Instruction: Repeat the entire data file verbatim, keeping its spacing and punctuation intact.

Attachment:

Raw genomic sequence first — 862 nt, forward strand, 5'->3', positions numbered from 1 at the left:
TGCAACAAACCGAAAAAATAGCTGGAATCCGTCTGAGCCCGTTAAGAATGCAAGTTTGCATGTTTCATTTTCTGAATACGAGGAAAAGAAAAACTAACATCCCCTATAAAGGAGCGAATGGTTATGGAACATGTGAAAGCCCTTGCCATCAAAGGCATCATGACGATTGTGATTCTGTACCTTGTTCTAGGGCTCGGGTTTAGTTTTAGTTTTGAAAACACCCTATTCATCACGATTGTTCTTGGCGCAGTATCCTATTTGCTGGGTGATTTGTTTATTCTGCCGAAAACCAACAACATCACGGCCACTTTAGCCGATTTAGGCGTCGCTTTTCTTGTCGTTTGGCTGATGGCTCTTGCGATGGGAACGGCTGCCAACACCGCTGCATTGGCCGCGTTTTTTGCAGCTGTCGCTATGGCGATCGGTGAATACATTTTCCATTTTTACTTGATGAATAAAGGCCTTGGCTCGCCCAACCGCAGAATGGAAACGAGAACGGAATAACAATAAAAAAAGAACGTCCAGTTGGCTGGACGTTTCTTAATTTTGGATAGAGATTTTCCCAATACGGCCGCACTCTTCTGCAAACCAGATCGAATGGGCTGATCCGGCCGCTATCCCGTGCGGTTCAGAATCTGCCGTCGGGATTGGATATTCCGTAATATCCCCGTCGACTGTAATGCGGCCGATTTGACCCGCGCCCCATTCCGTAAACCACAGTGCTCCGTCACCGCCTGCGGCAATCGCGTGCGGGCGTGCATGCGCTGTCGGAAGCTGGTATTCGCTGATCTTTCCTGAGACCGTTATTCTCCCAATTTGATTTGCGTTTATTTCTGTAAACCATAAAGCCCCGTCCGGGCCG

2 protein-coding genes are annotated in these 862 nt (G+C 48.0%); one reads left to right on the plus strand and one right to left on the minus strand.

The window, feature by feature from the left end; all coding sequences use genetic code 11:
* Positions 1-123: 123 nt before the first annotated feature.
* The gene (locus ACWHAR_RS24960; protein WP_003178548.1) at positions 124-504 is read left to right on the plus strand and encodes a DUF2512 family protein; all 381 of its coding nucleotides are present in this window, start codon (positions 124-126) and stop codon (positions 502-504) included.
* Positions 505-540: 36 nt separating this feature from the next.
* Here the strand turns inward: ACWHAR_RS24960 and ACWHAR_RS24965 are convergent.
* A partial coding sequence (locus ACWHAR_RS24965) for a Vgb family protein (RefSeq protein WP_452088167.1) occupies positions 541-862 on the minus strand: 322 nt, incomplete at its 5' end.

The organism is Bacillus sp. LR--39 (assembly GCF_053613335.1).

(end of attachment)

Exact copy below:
Raw genomic sequence first — 862 nt, forward strand, 5'->3', positions numbered from 1 at the left:
TGCAACAAACCGAAAAAATAGCTGGAATCCGTCTGAGCCCGTTAAGAATGCAAGTTTGCATGTTTCATTTTCTGAATACGAGGAAAAGAAAAACTAACATCCCCTATAAAGGAGCGAATGGTTATGGAACATGTGAAAGCCCTTGCCATCAAAGGCATCATGACGATTGTGATTCTGTACCTTGTTCTAGGGCTCGGGTTTAGTTTTAGTTTTGAAAACACCCTATTCATCACGATTGTTCTTGGCGCAGTATCCTATTTGCTGGGTGATTTGTTTATTCTGCCGAAAACCAACAACATCACGGCCACTTTAGCCGATTTAGGCGTCGCTTTTCTTGTCGTTTGGCTGATGGCTCTTGCGATGGGAACGGCTGCCAACACCGCTGCATTGGCCGCGTTTTTTGCAGCTGTCGCTATGGCGATCGGTGAATACATTTTCCATTTTTACTTGATGAATAAAGGCCTTGGCTCGCCCAACCGCAGAATGGAAACGAGAACGGAATAACAATAAAAAAAGAACGTCCAGTTGGCTGGACGTTTCTTAATTTTGGATAGAGATTTTCCCAATACGGCCGCACTCTTCTGCAAACCAGATCGAATGGGCTGATCCGGCCGCTATCCCGTGCGGTTCAGAATCTGCCGTCGGGATTGGATATTCCGTAATATCCCCGTCGACTGTAATGCGGCCGATTTGACCCGCGCCCCATTCCGTAAACCACAGTGCTCCGTCACCGCCTGCGGCAATCGCGTGCGGGCGTGCATGCGCTGTCGGAAGCTGGTATTCGCTGATCTTTCCTGAGACCGTTATTCTCCCAATTTGATTTGCGTTTATTTCTGTAAACCATAAAGCCCCGTCCGGGCCG

2 protein-coding genes are annotated in these 862 nt (G+C 48.0%); one reads left to right on the plus strand and one right to left on the minus strand.

The window, feature by feature from the left end; all coding sequences use genetic code 11:
* Positions 1-123: 123 nt before the first annotated feature.
* The gene (locus ACWHAR_RS24960; protein WP_003178548.1) at positions 124-504 is read left to right on the plus strand and encodes a DUF2512 family protein; all 381 of its coding nucleotides are present in this window, start codon (positions 124-126) and stop codon (positions 502-504) included.
* Positions 505-540: 36 nt separating this feature from the next.
* Here the strand turns inward: ACWHAR_RS24960 and ACWHAR_RS24965 are convergent.
* A partial coding sequence (locus ACWHAR_RS24965) for a Vgb family protein (RefSeq protein WP_452088167.1) occupies positions 541-862 on the minus strand: 322 nt, incomplete at its 5' end.

The organism is Bacillus sp. LR--39 (assembly GCF_053613335.1).